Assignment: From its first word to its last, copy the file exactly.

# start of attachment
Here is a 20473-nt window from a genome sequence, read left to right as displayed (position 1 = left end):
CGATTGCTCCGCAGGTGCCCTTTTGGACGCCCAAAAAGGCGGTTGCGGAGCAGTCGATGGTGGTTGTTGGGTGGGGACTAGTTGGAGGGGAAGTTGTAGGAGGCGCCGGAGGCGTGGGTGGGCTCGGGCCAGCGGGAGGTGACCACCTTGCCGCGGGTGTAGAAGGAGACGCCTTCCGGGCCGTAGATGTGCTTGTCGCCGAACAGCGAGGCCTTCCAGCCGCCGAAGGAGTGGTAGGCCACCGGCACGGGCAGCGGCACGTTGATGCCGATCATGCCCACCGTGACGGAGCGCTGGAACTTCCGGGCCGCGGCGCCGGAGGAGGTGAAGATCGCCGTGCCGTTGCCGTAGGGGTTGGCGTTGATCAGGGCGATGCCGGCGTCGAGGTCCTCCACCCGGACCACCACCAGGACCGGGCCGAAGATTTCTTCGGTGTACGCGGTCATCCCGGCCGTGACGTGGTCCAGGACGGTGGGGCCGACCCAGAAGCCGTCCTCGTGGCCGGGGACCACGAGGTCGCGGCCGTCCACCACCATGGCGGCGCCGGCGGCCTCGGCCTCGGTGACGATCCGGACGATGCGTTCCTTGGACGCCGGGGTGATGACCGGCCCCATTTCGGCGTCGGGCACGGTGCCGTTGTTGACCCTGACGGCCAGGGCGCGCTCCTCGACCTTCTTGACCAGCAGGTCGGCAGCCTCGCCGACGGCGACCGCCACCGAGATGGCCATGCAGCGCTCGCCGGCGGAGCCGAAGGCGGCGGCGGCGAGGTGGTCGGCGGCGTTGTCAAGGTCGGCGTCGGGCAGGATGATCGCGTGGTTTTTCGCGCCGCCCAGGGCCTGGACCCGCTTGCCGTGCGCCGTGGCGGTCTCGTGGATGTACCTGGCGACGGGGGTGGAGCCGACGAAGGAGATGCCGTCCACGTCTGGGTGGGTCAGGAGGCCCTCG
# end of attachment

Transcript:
Here is a 20473-nt window from a genome sequence, read left to right as displayed (position 1 = left end):
CGATTGCTCCGCAGGTGCCCTTTTGGACGCCCAAAAAGGCGGTTGCGGAGCAGTCGATGGTGGTTGTTGGGTGGGGACTAGTTGGAGGGGAAGTTGTAGGAGGCGCCGGAGGCGTGGGTGGGCTCGGGCCAGCGGGAGGTGACCACCTTGCCGCGGGTGTAGAAGGAGACGCCTTCCGGGCCGTAGATGTGCTTGTCGCCGAACAGCGAGGCCTTCCAGCCGCCGAAGGAGTGGTAGGCCACCGGCACGGGCAGCGGCACGTTGATGCCGATCATGCCCACCGTGACGGAGCGCTGGAACTTCCGGGCCGCGGCGCCGGAGGAGGTGAAGATCGCCGTGCCGTTGCCGTAGGGGTTGGCGTTGATCAGGGCGATGCCGGCGTCGAGGTCCTCCACCCGGACCACCACCAGGACCGGGCCGAAGATTTCTTCGGTGTACGCGGTCATCCCGGCCGTGACGTGGTCCAGGACGGTGGGGCCGACCCAGAAGCCGTCCTCGTGGCCGGGGACCACGAGGTCGCGGCCGTCCACCACCATGGCGGCGCCGGCGGCCTCGGCCTCGGTGACGATCCGGACGATGCGTTCCTTGGACGCCGGGGTGATGACCGGCCCCATTTCGGCGTCGGGCACGGTGCCGTTGTTGACCCTGACGGCCAGGGCGCGCTCCTCGACCTTCTTGACCAGCAGGTCGGCAGCCTCGCCGACGGCGACCGCCACCGAGATGGCCATGCAGCGCTCGCCGGCGGAGCCGAAGGCGGCGGCGGCGAGGTGGTCGGCGGCGTTGTCAAGGTCGGCGTCGGGCAGGATGATCGCGTGGTTTTTCGCGCCGCCCAGGGCCTGGACCCGCTTGCCGTGCGCCGTGGCGGTCTCGTGGATGTACCTGGCGACGGGGGTGGAGCCGACGAAGGAGATGCCGTCCACGTCTGGGTGGGTCAGGAGGCCCTCG